Sprouts are so easy to grow, we just can’t stop squawking about it. After teaching our first sprouting class, we wanted to share how-to grow and use these nutrient dense super foods. Please enjoy the CliffsNotes version of our crash course on sprouting here and the recipes we taste tested.
This is all you need to get sprouting:
- Mason Jar
- Cheesecloth/plastic/metal screen for the jar cover
- Seeds/beans/nuts preferably organic (buy at local garden or home improvement store, natural/health food store, seed catalogs, online – Sprout People, Seedsnow)
Note that each seed/bean/nut variety may have slightly different sprouting instructions, see the image below for more details, this is specifically for broccoli sprouts. I started with the package recommended 1 to 2 tablespoons of organic broccoli seeds soaking for 8 to 12 hours. After the initial soak, rinse the seeds in the jar and drain. It is recommended to store the jar in a bowl facing down to aid in continuous drainage to help avoid any mold developing.
Once the sprouts are ready to be harvested it is extremely important to dry them. This is done by laying out a towel and spreading the sprouts out as much as possible. Then cover with another towel. Once they have dried for a few hours, place in a container with a paper towel at the bottom and store in the refrigerator. You can use the growing jar to store the sprouts. Here is a helpful video to get you sprouting:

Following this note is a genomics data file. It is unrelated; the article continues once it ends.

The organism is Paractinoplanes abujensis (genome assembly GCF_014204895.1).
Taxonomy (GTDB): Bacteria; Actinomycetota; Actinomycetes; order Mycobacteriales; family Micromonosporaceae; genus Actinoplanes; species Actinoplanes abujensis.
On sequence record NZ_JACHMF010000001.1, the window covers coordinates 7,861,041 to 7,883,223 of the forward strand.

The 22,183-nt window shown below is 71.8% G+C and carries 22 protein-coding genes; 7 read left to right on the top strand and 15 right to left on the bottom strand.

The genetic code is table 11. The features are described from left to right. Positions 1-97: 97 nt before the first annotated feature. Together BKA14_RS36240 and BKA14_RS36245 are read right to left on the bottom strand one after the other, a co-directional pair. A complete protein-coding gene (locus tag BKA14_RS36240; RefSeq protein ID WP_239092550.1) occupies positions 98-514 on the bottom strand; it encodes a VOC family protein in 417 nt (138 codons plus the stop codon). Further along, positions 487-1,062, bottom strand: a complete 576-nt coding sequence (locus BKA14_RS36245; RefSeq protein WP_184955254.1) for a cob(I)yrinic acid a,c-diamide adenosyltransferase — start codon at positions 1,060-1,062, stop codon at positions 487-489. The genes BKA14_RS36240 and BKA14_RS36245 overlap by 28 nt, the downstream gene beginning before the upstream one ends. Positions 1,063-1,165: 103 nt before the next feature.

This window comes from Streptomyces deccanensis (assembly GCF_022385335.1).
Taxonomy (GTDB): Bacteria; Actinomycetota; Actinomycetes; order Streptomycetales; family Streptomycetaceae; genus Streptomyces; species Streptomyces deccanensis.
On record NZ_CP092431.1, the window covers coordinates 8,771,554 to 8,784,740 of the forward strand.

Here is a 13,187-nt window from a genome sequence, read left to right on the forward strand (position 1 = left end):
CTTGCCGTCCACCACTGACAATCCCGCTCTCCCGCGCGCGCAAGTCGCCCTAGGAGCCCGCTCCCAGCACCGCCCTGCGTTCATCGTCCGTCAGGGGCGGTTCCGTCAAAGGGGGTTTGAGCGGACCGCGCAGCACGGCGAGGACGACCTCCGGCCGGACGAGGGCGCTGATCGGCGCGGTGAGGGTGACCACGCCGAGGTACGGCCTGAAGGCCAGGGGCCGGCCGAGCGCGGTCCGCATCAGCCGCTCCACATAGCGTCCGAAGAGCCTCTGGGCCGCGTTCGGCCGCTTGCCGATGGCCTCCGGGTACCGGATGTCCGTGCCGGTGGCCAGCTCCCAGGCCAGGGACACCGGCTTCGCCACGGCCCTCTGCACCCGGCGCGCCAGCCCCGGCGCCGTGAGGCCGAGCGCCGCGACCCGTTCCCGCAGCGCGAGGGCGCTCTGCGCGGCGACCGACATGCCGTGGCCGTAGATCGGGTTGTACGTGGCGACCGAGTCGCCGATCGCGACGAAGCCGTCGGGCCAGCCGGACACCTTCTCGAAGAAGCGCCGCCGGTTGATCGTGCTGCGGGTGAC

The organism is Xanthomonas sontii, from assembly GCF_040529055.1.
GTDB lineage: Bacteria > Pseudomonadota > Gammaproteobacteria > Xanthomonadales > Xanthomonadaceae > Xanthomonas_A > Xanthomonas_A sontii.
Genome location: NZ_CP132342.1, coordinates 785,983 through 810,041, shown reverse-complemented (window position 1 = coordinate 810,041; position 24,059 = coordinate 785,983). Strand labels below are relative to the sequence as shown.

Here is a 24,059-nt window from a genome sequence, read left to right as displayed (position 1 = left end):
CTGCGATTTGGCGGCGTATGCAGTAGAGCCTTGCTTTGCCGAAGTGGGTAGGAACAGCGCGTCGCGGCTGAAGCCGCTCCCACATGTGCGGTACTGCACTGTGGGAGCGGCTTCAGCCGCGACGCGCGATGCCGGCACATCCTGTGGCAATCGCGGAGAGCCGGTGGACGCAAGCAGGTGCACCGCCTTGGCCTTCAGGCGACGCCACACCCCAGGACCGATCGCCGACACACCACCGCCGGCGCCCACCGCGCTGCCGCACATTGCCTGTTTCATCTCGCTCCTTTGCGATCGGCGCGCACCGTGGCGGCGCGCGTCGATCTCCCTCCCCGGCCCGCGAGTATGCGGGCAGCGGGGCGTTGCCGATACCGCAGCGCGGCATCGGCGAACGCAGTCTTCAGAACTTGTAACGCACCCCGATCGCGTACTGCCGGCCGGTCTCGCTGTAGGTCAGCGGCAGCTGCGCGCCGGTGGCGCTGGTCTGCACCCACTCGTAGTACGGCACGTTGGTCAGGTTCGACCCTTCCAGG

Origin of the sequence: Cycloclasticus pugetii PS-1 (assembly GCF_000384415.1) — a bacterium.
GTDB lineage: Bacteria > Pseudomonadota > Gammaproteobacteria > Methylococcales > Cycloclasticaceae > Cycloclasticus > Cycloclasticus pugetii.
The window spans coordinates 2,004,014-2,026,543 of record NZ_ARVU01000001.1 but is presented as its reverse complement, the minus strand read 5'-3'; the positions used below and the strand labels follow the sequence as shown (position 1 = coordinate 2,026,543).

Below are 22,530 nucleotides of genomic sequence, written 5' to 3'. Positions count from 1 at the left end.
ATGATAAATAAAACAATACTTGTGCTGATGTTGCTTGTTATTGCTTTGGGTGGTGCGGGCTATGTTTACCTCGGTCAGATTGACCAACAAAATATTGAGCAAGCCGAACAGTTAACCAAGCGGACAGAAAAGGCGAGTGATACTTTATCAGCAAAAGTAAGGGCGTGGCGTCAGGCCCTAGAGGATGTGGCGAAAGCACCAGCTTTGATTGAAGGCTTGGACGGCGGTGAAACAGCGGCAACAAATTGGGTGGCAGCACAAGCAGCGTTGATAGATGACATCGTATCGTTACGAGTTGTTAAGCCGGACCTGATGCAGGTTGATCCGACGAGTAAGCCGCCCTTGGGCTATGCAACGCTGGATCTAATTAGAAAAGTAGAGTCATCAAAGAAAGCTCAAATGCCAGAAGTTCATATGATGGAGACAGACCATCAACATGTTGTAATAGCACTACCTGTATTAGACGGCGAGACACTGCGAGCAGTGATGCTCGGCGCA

Water saving tip — re-use the water from rinsing to water your plants.
Throw all of the following into a food processor:
– 1/2 cup watercress leaves (firmly packed)
– 2 green onions
– juice from 2 lemons
– 1/4 cup lightly packed mint leaves
– 1 T light soy sauce or tamari
– 1 T water
*If you prefer your dressing with less “zing”, use a milder sprout like pea, clover or alfalfa.
Store in a covered jar or tupperware. Should last for up to 3 days.
– 1 clove garlic
– 2 small limes
– 1 small bunch cilantro
– 1 cup sprouts
Here is why we used the ingredients we did.
- Garlic actually may be effective in slowing the development of atherosclerosis and seems to be able to modestly reduce blood pressure. Garlic may also fight against many types of cancer.
- Watercress is packing vitamins A and C and beta-carotene. Also contains micronutrients that work in tandem with the antioxidants to combat cancer-friendly free radicals in the body.
Happy sprouting! — Monique Cooks and GreenUp! Guy